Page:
In terms of future development, Hardin said the college needs to be thinking about more “immersive technologies” like artificial intelligence and analytics since they enable forms of storytelling that are uncommon now.
The college has also worked to keep curriculums up to date, adjusting content in accordance with technological advances.
“Faculty [are] at the cutting edge of knowing how to use [contemporary tools],” Parsons said. “And teaching social media of hardware and software, higher end data analytics… all sorts of blogging and video, public relations and advertising… students are taught contemporary uses.”
Hardin said the college spends time carefully deciding what technology it should invest in; she gave the example of Google Glass, which they did not invest a lot of resources or money in back in 2014 when it first came out. To determine which technology to invest in, the college looks to faculty expertise.
“I think you have to be careful not to chase every new object that comes along,” Hardin said. “[The college chooses] which tools and technology are important enough to invest in [because] others… are ultimately not going to last a long time or they’re just not going to end up with widespread news.”
In 2018, the college was able to add another career fair under its belt — “COMM Careers in the Capital” in Washington, D.C. The fair was established for the same reason as “Success in the City” — employers did not want to come to the university for career fairs, so the college decided instead to go to them.
“It is hard to get Capital Hill out to Penn State,” Assistant Dean for Internships and Career Placement Robert Martin said. “But we can get them to come out [and help students] when we go to them directly.”
Hardin said the current remote learning period caused by the coronavirus has helped the college learn about faculty talent and expertise in a completely new way.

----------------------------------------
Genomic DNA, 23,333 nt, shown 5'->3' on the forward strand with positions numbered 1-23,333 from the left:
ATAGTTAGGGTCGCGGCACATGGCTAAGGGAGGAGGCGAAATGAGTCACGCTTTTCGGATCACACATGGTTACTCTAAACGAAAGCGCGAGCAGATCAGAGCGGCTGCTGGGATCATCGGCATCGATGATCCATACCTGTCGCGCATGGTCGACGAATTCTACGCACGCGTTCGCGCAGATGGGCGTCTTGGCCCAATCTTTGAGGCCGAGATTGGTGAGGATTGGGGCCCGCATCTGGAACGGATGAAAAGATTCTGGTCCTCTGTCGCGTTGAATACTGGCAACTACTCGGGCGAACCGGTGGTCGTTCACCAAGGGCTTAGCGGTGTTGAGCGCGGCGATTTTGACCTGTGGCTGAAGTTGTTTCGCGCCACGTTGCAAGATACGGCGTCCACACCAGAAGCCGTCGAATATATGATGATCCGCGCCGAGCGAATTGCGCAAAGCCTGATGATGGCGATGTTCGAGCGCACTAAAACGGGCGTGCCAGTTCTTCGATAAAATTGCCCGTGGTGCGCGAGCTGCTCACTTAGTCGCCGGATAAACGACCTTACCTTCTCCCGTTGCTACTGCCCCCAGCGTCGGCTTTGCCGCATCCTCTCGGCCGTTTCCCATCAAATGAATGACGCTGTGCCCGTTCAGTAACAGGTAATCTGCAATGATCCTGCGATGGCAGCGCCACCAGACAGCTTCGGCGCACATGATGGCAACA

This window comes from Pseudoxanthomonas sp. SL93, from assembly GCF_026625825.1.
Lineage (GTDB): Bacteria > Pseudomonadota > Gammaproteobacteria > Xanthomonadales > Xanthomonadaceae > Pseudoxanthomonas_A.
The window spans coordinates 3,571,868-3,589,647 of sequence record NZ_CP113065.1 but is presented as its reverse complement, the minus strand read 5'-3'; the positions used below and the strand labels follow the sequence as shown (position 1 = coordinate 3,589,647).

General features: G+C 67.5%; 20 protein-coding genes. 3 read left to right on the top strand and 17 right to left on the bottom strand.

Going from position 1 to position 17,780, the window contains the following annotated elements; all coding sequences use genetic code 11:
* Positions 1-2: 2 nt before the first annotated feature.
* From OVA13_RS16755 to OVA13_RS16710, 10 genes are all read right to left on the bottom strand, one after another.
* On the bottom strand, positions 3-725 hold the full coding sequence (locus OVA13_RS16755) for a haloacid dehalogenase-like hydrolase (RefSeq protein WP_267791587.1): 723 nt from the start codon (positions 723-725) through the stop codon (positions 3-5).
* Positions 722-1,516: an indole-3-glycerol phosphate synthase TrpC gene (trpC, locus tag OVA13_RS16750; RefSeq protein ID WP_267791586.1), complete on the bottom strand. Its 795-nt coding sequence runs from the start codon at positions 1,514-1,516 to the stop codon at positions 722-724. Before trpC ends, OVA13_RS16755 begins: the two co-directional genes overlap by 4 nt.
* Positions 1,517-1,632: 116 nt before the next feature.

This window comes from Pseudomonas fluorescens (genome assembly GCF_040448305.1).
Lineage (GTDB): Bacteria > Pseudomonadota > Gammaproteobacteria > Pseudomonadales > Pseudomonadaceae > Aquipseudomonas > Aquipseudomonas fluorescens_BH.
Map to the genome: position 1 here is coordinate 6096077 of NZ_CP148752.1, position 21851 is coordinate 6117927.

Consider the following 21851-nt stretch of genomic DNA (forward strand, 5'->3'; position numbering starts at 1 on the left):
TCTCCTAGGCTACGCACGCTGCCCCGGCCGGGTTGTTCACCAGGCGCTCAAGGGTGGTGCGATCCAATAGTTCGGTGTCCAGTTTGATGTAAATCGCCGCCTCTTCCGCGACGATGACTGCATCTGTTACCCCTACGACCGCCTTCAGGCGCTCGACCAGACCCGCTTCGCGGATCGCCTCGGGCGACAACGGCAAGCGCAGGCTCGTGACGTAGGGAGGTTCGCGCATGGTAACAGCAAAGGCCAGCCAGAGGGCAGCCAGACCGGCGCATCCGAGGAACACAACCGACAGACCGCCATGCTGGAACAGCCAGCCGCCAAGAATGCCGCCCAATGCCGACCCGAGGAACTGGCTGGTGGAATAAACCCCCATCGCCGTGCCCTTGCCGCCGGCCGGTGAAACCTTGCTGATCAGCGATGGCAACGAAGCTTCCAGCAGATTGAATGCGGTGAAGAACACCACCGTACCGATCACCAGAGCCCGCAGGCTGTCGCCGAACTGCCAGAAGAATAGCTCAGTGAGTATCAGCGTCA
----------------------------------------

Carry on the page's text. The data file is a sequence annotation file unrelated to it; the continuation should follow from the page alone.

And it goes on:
“We have always taken for granted that [the college is] very comfortable in the online environment,” Hardin said. “When [the virus] hit, we all became aware that we as a college have been very well equipped to deal with [the challenges of remote learning].”
As for what will happen if the college operates remotely in the fall, Hardin said they are still committed to giving students experiences beyond the classroom.
“If we continue in remote learning in the fall, I can guarantee you we would put 110% of our efforts toward finding ways to give… experiences to students, even under those circumstances,” Hardin said.
Parsons said in the immediate future, however, the main problem the college has to deal with is the coronavirus. But there is also the problem of creating informed news consumers.
“I think there’s been a long-standing concern across all communications with creating informed consumer[s],” Parsons said. “How students tap into the available resources, [since] the variety of resources is greater [now] and there [is] some garbage. But it’s a good challenge to have.”
Parsons said that although there are other communications colleges across the country, the Bellisario College of Communications is able to keep up with them due to its large size.
“If we are not number one, we are number two or three,” Parsons said.
The college also works with others across departments, allowing it to utilize its strengths and provide helpful experiences to students. Its large alumni network also helps it stand out.
“I’m incredibly proud of the staff in providing the critical support that our faculty needs,” Hardin said. “It comes down to our people, and… our students are winning awards and getting great jobs and that’s a point of pride.”
Parsons said the College of Communications also has a sense of collegiality, since its members uplift each other in their work.
“The college of communications [members]… always tend to support one another and appreciate the individuality that each [person] brings,” Parsons said.
When discussing obstacles the college may face in the future, Hardin said there is only one.
“The only obstacles for us are the limits that we put on our own imagination,” Hardin said. “There are always going to be financial challenges, resources you wish you have that you don’t, but there is no limit to our imagination.”